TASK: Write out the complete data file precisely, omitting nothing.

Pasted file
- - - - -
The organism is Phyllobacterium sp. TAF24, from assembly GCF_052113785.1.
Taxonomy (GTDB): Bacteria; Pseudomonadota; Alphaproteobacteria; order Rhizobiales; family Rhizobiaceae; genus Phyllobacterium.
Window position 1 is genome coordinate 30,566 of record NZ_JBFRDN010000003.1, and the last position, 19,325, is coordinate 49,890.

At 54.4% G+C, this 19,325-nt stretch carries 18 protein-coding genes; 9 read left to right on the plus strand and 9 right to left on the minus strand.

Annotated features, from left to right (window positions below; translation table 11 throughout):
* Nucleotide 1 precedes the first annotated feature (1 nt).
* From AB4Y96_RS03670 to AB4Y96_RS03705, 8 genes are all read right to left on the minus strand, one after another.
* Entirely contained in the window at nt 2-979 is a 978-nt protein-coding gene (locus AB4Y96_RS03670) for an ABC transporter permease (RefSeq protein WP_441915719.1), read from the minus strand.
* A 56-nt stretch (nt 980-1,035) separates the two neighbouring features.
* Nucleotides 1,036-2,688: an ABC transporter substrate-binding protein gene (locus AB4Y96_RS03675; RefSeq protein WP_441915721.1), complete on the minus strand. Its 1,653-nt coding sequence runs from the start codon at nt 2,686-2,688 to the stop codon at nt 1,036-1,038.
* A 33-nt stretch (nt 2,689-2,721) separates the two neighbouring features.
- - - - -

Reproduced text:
The organism is Phyllobacterium sp. TAF24, from assembly GCF_052113785.1.
Taxonomy (GTDB): Bacteria; Pseudomonadota; Alphaproteobacteria; order Rhizobiales; family Rhizobiaceae; genus Phyllobacterium.
Window position 1 is genome coordinate 30,566 of record NZ_JBFRDN010000003.1, and the last position, 19,325, is coordinate 49,890.

At 54.4% G+C, this 19,325-nt stretch carries 18 protein-coding genes; 9 read left to right on the plus strand and 9 right to left on the minus strand.

Annotated features, from left to right (window positions below; translation table 11 throughout):
* Nucleotide 1 precedes the first annotated feature (1 nt).
* From AB4Y96_RS03670 to AB4Y96_RS03705, 8 genes are all read right to left on the minus strand, one after another.
* Entirely contained in the window at nt 2-979 is a 978-nt protein-coding gene (locus AB4Y96_RS03670) for an ABC transporter permease (RefSeq protein WP_441915719.1), read from the minus strand.
* A 56-nt stretch (nt 980-1,035) separates the two neighbouring features.
* Nucleotides 1,036-2,688: an ABC transporter substrate-binding protein gene (locus AB4Y96_RS03675; RefSeq protein WP_441915721.1), complete on the minus strand. Its 1,653-nt coding sequence runs from the start codon at nt 2,686-2,688 to the stop codon at nt 1,036-1,038.
* A 33-nt stretch (nt 2,689-2,721) separates the two neighbouring features.